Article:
The term “national minority” has widely been used to make a distinction between minority communities within a state that represent a majority in another state – which is their national state – and those minority communities that do not have their own state. An example of the latter are Roma communities in contemporary Europe. Historically, another example have been Jewish communities across the globe. Because of the different priority attached to different common characteristics, both analysts and practitioners prefer to distinguish between national minorities and, for instance, ethnic (such as the Rohingya in Myanmar), religious (such as the Yazidis in Iraq), or linguistic (such as Aramaic speaking communities in Syria) minorities around the world. As the significance of the national aspect of modern statehood has been decisive in the organization of politics today, the term “national minority” can be used in its broader meaning to describe all these communities within states dominated by the political communities of titular nations. In view of the practice of listing national minorities as one particular type of minorities (those that are a titular nation elsewhere), such usage needs to be explicitly specified.
What Defines a Minority?
The usage of the term “national minorities” as either a general category to describe minorities within the national state or as only one type of minority community among others is relevant to the way minorities have been defined in legislation and the literature. This has been notoriously problematic, as is evident from the application of the term “national minorities” in legal instruments without including a legal definition (example is the 1995 Council of Europe Framework Convention for the Protection of National Minorities) or from the addition of narrower categories together with the term “national minorities” (example is the 1992 United Nations Declaration on the Rights of Persons Belonging to National or Ethnic, Religious, and Linguistic Minorities, henceforth UN Minorities Declaration). Academic literature has attempted to fill this gap by providing conceptualization of national minorities on the basis of objective criteria such as ethnicity, language, culture, religion, and race or on subjective criteria such as self-identification with a minority group. For a detailed overview of both legal and academic definitions, see Chapter II of Jackson-Preece (1998).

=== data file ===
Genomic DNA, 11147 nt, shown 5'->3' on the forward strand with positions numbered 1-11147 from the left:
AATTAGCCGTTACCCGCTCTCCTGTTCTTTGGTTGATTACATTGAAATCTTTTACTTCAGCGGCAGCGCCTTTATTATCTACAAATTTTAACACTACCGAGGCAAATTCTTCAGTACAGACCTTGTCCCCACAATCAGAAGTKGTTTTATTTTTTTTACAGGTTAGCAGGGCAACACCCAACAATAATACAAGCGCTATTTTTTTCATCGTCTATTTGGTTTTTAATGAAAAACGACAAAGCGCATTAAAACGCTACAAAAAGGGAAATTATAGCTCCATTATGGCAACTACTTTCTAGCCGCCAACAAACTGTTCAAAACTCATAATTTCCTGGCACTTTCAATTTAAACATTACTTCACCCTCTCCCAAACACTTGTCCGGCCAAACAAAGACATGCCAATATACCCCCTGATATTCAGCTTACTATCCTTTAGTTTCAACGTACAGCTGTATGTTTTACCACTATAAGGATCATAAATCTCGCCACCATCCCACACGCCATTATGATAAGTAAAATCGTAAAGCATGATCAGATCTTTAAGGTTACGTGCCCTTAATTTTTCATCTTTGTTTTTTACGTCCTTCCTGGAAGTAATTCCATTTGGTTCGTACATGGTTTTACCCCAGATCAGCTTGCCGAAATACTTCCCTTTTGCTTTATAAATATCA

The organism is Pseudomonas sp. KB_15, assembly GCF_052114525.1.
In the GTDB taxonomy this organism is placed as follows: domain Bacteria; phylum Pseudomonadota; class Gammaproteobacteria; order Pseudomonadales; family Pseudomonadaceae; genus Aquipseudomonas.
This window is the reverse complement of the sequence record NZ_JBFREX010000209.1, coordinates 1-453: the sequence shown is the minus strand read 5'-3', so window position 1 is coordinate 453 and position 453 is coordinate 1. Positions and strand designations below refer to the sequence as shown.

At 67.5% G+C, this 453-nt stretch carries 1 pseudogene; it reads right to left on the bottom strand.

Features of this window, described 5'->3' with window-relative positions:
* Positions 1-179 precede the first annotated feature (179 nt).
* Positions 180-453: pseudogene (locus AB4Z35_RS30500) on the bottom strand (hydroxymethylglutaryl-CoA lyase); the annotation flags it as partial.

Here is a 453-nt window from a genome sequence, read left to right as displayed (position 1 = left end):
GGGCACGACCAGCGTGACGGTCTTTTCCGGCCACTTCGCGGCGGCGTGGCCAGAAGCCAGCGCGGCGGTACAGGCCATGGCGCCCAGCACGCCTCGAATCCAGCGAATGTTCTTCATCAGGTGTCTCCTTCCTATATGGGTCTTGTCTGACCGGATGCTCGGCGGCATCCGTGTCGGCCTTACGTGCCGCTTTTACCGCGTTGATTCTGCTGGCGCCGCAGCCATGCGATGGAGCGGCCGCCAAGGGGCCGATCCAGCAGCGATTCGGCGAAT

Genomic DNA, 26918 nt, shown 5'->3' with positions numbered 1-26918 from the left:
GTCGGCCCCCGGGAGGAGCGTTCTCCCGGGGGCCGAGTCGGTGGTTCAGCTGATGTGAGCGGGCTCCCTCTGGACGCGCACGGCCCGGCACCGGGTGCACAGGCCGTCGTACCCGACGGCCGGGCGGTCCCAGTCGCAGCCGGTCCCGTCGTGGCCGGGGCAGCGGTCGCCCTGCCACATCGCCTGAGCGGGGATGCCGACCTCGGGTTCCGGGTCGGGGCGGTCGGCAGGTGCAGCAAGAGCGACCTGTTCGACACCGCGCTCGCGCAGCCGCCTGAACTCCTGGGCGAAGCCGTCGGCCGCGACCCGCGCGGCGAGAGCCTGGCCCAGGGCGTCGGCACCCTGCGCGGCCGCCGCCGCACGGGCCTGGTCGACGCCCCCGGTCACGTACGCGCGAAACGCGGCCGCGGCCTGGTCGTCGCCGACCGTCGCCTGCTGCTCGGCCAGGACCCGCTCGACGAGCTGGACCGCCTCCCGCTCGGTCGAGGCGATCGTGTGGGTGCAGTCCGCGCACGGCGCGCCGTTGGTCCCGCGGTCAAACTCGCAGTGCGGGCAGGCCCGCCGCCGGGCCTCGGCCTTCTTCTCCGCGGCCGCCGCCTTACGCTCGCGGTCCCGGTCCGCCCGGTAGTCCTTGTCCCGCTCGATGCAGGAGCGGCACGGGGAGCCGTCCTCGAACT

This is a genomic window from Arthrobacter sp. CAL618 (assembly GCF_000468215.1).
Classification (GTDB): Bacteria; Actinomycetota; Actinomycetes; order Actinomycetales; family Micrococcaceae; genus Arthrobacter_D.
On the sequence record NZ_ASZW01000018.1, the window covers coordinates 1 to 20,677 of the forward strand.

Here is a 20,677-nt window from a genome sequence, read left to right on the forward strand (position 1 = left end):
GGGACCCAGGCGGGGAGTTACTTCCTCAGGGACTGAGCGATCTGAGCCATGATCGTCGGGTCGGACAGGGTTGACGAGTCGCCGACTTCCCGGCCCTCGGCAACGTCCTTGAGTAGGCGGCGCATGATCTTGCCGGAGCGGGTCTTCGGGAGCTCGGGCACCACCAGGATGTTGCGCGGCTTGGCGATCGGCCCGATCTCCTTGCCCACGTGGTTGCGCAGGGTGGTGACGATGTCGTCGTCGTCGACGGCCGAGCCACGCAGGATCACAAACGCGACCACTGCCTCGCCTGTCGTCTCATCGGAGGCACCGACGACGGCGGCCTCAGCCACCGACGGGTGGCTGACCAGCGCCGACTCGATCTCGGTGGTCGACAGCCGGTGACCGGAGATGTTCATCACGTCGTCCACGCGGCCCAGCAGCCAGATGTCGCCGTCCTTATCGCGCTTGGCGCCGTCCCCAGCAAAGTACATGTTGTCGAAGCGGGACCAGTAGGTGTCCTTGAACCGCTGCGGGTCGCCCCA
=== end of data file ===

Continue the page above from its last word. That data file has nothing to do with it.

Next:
What is important to highlight in all attempts at defining and conceptualizing minorities is the central role of the relationship between minorities and the holders of political power. By virtue of their very definition, minorities always hold a position of inequality in the context of that relationship. Political power is exercised over a political community within which minorities stand out as different from the majority. The reasons for that difference may be varied. Minorities may have been underrepresented numerically and prevented from equal participation in the processes that led to the construction of the common state identity (indigenous peoples of colonized territories may constitute such minority groups, which in international law have acquired their own standing). Minorities may have been deliberately ignored in these processes on the basis of their difference (examples include Jewish and Roma populations). They may have become a minority as a result of territorial border changes (in such cases, the term “national minorities” can be used in its narrower meaning to describe, for example, Hungarians living in Transylvania under the jurisdiction of Romania or Germans living in South Tyrol under the jurisdiction of Italy). Minority communities may have come into being as a result of long-term migration settlement (such as Afro-Caribbean communities in the United Kingdom which settled in the 1950s–1960s in the context of decolonization). Minority communities may have been formed as a result of segregation on the basis of cultural and religious practices that gradually distinguished a group of people from the larger community within which it existed (e.g., the Haredi community within the Jewish population of Israel). Minority communities may have been created also as a result of political processes of state formation including two or more ethnically or linguistically distinct communities (such as the processes that led to the creation of the states of Belgium, France, Spain, the United Kingdom, etc., with their Walloon, Basque, Catalan, and Welsh communities, respectively). Irrespective of the circumstances in which a community found itself in a minority status within a state, what characterizes this status is the unequal position in terms of the exercise of political power. This is true even in cases when communities enjoy numerical parity with or advantage over the titular nation, as the example of African-Americans before the 1964 Civil Rights Act in the United States or the Blacks under the apartheid regime of South Africa demonstrates. This inequality is what characterizes most visibly the problematique of minorities and power, in terms of both the problems plaguing minority communities, and the measures taken to solve them.